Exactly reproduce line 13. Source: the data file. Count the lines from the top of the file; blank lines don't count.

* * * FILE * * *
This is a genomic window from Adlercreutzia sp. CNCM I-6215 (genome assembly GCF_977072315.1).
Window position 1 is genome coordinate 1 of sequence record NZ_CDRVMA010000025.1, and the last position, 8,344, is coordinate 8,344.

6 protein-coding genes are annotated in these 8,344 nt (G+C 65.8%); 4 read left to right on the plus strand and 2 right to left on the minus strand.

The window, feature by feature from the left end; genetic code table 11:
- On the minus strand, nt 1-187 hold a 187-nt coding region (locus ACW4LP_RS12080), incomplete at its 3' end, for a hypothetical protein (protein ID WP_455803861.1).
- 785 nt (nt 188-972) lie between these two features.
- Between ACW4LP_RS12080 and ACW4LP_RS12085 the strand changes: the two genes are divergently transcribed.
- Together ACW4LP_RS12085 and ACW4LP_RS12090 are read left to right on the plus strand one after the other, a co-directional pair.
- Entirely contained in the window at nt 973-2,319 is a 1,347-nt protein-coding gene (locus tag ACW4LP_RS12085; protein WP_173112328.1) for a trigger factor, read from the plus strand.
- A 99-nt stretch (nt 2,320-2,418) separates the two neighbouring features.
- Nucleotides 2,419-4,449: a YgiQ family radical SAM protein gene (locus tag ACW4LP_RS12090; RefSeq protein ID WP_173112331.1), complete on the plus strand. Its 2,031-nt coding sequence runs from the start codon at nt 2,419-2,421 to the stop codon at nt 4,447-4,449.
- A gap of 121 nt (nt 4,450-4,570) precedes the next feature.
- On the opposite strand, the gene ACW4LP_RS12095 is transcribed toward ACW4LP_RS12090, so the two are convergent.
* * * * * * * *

- On the opposite strand, the gene ACW4LP_RS12095 is transcribed toward ACW4LP_RS12090, so the two are convergent.